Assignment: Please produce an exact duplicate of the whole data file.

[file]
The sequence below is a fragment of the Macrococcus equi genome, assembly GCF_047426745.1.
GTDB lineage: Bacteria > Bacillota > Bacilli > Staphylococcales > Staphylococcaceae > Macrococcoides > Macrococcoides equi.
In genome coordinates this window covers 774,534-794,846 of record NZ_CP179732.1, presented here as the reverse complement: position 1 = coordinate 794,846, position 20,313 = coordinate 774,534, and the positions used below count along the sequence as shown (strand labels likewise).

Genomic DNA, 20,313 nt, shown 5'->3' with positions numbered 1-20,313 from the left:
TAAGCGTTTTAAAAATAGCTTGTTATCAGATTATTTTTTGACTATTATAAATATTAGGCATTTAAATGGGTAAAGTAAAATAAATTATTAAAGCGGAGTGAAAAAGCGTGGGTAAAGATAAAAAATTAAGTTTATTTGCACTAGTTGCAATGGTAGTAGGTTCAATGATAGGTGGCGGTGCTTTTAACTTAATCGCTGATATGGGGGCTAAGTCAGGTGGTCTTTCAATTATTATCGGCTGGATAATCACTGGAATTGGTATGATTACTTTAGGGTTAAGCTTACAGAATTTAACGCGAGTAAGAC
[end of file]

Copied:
The sequence below is a fragment of the Macrococcus equi genome, assembly GCF_047426745.1.
GTDB lineage: Bacteria > Bacillota > Bacilli > Staphylococcales > Staphylococcaceae > Macrococcoides > Macrococcoides equi.
In genome coordinates this window covers 774,534-794,846 of record NZ_CP179732.1, presented here as the reverse complement: position 1 = coordinate 794,846, position 20,313 = coordinate 774,534, and the positions used below count along the sequence as shown (strand labels likewise).

Genomic DNA, 20,313 nt, shown 5'->3' with positions numbered 1-20,313 from the left:
TAAGCGTTTTAAAAATAGCTTGTTATCAGATTATTTTTTGACTATTATAAATATTAGGCATTTAAATGGGTAAAGTAAAATAAATTATTAAAGCGGAGTGAAAAAGCGTGGGTAAAGATAAAAAATTAAGTTTATTTGCACTAGTTGCAATGGTAGTAGGTTCAATGATAGGTGGCGGTGCTTTTAACTTAATCGCTGATATGGGGGCTAAGTCAGGTGGTCTTTCAATTATTATCGGCTGGATAATCACTGGAATTGGTATGATTACTTTAGGGTTAAGCTTACAGAATTTAACGCGAGTAAGAC